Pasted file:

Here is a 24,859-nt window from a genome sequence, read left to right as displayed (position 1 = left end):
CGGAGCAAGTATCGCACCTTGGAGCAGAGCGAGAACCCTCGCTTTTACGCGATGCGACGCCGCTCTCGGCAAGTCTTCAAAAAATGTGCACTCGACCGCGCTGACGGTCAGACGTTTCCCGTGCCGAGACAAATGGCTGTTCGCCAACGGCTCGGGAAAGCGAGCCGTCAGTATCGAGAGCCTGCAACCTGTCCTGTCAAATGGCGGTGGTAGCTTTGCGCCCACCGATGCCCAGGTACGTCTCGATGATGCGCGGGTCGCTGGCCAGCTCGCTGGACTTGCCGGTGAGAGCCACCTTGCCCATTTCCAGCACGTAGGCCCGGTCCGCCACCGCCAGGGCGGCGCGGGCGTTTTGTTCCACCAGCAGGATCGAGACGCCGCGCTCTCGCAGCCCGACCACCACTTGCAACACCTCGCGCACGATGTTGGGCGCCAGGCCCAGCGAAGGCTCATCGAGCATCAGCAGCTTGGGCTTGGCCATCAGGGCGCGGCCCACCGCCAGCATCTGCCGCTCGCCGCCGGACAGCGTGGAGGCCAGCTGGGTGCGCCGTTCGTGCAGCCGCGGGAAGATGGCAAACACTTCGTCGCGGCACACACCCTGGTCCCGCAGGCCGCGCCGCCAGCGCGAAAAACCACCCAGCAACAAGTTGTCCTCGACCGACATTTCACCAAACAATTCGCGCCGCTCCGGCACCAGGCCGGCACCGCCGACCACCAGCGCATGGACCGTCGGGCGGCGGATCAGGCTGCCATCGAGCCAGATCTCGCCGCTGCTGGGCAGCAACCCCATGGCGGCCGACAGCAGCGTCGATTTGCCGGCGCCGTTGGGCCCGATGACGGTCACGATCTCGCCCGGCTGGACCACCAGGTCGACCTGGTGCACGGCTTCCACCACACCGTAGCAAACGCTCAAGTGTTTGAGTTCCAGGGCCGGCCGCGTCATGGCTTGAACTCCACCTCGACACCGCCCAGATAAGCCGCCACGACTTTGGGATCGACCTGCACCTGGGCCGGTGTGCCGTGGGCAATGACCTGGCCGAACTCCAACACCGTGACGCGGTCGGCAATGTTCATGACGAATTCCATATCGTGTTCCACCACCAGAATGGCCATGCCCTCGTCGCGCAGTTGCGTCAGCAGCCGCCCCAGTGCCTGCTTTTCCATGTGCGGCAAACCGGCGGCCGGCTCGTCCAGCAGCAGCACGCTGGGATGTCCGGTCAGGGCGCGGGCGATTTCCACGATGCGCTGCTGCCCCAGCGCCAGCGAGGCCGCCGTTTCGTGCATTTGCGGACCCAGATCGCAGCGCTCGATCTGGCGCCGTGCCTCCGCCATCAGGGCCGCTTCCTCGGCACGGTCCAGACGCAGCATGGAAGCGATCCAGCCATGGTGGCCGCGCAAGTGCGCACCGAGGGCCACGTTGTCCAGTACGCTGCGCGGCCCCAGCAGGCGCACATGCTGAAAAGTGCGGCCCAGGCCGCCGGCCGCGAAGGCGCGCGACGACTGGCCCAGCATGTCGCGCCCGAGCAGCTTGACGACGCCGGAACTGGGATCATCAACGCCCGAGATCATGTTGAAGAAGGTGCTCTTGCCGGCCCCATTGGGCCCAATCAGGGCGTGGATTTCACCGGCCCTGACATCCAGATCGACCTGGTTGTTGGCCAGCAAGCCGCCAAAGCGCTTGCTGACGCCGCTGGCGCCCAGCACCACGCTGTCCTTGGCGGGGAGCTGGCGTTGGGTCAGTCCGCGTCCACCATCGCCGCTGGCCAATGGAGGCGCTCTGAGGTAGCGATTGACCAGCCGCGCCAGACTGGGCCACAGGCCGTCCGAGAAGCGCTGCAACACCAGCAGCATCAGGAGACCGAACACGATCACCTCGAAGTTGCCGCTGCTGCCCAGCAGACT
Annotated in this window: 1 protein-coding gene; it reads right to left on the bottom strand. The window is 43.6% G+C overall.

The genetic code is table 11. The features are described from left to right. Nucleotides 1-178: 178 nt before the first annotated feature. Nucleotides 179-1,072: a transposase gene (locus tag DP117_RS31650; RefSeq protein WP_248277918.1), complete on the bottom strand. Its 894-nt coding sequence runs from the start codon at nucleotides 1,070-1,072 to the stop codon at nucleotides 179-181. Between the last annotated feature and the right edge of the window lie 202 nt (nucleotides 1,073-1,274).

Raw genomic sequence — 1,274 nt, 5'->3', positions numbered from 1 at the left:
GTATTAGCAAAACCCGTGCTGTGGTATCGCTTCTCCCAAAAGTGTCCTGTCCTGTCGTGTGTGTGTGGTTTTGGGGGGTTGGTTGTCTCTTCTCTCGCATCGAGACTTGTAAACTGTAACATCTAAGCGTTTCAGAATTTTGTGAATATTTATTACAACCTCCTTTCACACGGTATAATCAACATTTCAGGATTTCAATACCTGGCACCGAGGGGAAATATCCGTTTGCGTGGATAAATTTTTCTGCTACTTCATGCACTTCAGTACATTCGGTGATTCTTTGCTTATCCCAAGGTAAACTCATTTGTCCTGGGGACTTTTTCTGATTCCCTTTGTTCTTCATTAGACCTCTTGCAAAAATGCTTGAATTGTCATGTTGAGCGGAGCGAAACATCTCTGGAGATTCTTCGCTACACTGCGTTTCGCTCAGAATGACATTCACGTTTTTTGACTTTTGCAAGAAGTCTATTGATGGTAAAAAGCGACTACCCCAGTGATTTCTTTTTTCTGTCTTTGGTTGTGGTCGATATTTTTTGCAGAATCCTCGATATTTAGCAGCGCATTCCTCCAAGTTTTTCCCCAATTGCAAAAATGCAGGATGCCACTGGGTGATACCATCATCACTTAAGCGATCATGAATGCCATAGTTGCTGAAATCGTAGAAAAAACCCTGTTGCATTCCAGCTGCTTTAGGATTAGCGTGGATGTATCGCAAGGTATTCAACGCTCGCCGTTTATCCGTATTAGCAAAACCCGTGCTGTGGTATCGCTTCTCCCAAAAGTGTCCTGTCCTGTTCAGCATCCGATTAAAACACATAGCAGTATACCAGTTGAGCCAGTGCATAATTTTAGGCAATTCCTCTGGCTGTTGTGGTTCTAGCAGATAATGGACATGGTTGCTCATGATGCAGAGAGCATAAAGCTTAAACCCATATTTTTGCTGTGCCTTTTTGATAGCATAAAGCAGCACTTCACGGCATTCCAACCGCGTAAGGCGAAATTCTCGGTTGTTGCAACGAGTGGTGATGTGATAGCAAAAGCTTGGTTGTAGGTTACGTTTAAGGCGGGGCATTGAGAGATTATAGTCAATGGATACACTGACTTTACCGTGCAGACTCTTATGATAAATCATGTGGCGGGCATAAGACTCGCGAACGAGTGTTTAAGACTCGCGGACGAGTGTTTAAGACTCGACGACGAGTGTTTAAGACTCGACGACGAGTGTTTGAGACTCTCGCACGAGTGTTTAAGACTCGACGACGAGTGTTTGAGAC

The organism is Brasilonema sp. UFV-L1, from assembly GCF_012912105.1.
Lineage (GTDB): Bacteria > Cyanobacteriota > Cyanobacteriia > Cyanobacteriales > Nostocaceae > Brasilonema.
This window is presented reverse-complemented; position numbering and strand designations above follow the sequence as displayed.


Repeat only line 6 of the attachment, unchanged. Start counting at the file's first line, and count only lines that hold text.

GTATTAGCAAAACCCGTGCTGTGGTATCGCTTCTCCCAAAAGTGTCCTGTCCTGTCGTGTGTGTGTGGTTTTGGGGGGTTGGTTGTCTCTTCTCTCGCATCGAGACTTGTAAACTGTAACATCTAAGCGTTTCAGAATTTTGTGAATATTTATTACAACCTCCTTTCACACGGTATAATCAACATTTCAGGATTTCAATACCTGGCACCGAGGGGAAATATCCGTTTGCGTGGATAAATTTTTCTGCTACTTCATGCACTTCAGTACATTCGGTGATTCTTTGCTTATCCCAAGGTAAACTCATTTGTCCTGGGGACTTTTTCTGATTCCCTTTGTTCTTCATTAGACCTCTTGCAAAAATGCTTGAATTGTCATGTTGAGCGGAGCGAAACATCTCTGGAGATTCTTCGCTACACTGCGTTTCGCTCAGAATGACATTCACGTTTTTTGACTTTTGCAAGAAGTCTATTGATGGTAAAAAGCGACTACCCCAGTGATTTCTTTTTTCTGTCTTTGGTTGTGGTCGATATTTTTTGCAGAATCCTCGATATTTAGCAGCGCATTCCTCCAAGTTTTTCCCCAATTGCAAAAATGCAGGATGCCACTGGGTGATACCATCATCACTTAAGCGATCATGAATGCCATAGTTGCTGAAATCGTAGAAAAAACCCTGTTGCATTCCAGCTGCTTTAGGATTAGCGTGGATGTATCGCAAGGTATTCAACGCTCGCCGTTTATCCGTATTAGCAAAACCCGTGCTGTGGTATCGCTTCTCCCAAAAGTGTCCTGTCCTGTTCAGCATCCGATTAAAACACATAGCAGTATACCAGTTGAGCCAGTGCATAATTTTAGGCAATTCCTCTGGCTGTTGTGGTTCTAGCAGATAATGGACATGGTTGCTCATGATGCAGAGAGCATAAAGCTTAAACCCATATTTTTGCTGTGCCTTTTTGATAGCATAAAGCAGCACTTCACGGCATTCCAACCGCGTAAGGCGAAATTCTCGGTTGTTGCAACGAGTGGTGATGTGATAGCAAAAGCTTGGTTGTAGGTTACGTTTAAGGCGGGGCATTGAGAGATTATAGTCAATGGATACACTGACTTTACCGTGCAGACTCTTATGATAAATCATGTGGCGGGCATAAGACTCGCGAACGAGTGTTTAAGACTCGCGGACGAGTGTTTAAGACTCGACGACGAGTGTTTAAGACTCGACGACGAGTGTTTGAGACTCTCGCACGAGTGTTTAAGACTCGACGACGAGTGTTTGAGAC